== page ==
That doesn't sound too bad. Did they really say 9-3? Not really. They seem to be hedging their bets quite a bit. Their real feelings are found elsewhere in the review. For each team in the magazine, Athlon has the season schedule along with Athlon's prediction of which games that team will win, which they will lose, and which are "swing" games (i.e., could go either way). For the Fighting Irish, Athlon predicts five wins (MSU, Navy, USAFA, Duke, Stanford), five losses (G-Tech, PSU, UM, UCLA, USC). Athlon has BC and Purdue as "swing" games. Thus, far from a 9-3 prediction, Athlon predicts no better than 7-5 if we win both swing games, and 5-7 if we lose both. In order for ND to get to nine wins, we'd have to win both swing games and then win two more upsets that Athlon predicts we'll lose.

I think we can do it. I agree that we take the five games Athlon predicts. I also think we win both swing games, which gets us to seven wins. Of the remaining five games, I feel like we should be favored against Georgia Tech and Penn State, which, if things fall right, gets us to nine victories. Obviously we're heavy underdogs to USC and Michigan. Mark May would probably have to consider a win against either of those teams a "quality" win. But you never know with him. To me, the "pivot" game on the schedule is UCLA. It falls right in the middle of the season, game number six. If the team is playing well and exceeding expectations, they will win in the Rose Bowl. If the Irish are not rolling by week six, we will go to Los Angeles and lose badly. Lucky me, I only live 45 minutes from Pasadena (without traffic)!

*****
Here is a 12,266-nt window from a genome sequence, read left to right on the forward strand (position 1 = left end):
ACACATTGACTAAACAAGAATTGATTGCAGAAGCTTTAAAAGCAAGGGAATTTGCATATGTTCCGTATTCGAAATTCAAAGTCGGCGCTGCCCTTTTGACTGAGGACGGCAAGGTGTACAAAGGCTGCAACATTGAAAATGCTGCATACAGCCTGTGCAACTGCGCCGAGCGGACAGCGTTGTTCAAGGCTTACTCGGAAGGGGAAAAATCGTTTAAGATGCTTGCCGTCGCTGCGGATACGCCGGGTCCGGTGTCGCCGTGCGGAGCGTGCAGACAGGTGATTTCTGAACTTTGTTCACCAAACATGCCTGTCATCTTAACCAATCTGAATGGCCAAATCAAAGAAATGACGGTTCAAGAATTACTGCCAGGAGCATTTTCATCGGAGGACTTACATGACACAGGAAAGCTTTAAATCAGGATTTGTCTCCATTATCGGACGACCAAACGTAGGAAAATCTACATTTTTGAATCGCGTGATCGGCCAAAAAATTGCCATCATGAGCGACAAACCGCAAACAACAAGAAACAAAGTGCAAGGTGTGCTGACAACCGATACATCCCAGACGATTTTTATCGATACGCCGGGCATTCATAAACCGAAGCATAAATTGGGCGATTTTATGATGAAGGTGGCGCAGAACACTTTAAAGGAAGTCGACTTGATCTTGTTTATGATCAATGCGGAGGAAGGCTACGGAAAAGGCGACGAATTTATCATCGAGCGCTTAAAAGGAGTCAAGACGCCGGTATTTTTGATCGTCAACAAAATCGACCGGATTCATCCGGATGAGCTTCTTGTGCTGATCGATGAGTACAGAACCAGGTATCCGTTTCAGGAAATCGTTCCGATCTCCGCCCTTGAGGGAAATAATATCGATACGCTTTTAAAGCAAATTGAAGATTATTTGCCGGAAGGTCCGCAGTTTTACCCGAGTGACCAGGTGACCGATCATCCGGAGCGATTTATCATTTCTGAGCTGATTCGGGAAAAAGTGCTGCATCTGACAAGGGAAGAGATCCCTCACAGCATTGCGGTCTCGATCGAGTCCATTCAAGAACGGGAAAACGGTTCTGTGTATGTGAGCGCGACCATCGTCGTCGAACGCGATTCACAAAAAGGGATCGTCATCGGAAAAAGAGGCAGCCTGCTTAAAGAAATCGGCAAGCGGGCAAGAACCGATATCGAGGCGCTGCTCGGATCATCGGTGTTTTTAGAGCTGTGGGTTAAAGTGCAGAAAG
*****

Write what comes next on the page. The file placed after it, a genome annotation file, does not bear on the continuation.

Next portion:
Conclusion. Athlon's College Football Preview is far superior to the Sporting News preview. The presentation is objective, factual, fair, and there are no cheap shots taken against the Irish or anyone else. The publication is high-quality glossy paper with good photography and is easy to read. Although there were no surprises for those who follow the Irish really closely, I think this magazine will be most useful in researching Notre Dame's opponents for the coming season. Not surprisingly, Athlon is not as optimistic about Irish fortunes in the coming season as I am. But I fully admit that whatever optimism I have is based largely on blind faith in Notre Dame and Coach Weis. I can't reasonably expect others to share my irrational exuberance.


Anonymous said...

oc, read your post on Athlon Sports, i though it was a fair story, but what struck me as odd was Michigan hart diving over for a score, ive tried to find why such a huge hole in the defensive line, he could have walked in , I just hope that we have corrected this with coach brown on board, I still look for the irish to upset them in the big house it will be a real close game , enjoy your factual comments and views, also i think the irish will get to another bcs bowl with a minium of 10 0r 11 wins , only BC and USC should give us the loss.

Quixotehan said...

Nice work, OC.

Your comparison of our theoretical conference schedule is a great response to the critics who harp on the bottom end of our schedule while dismissing their I-AA opponents because of their tough SEC/Big 10/Pac 10/ACC schedules.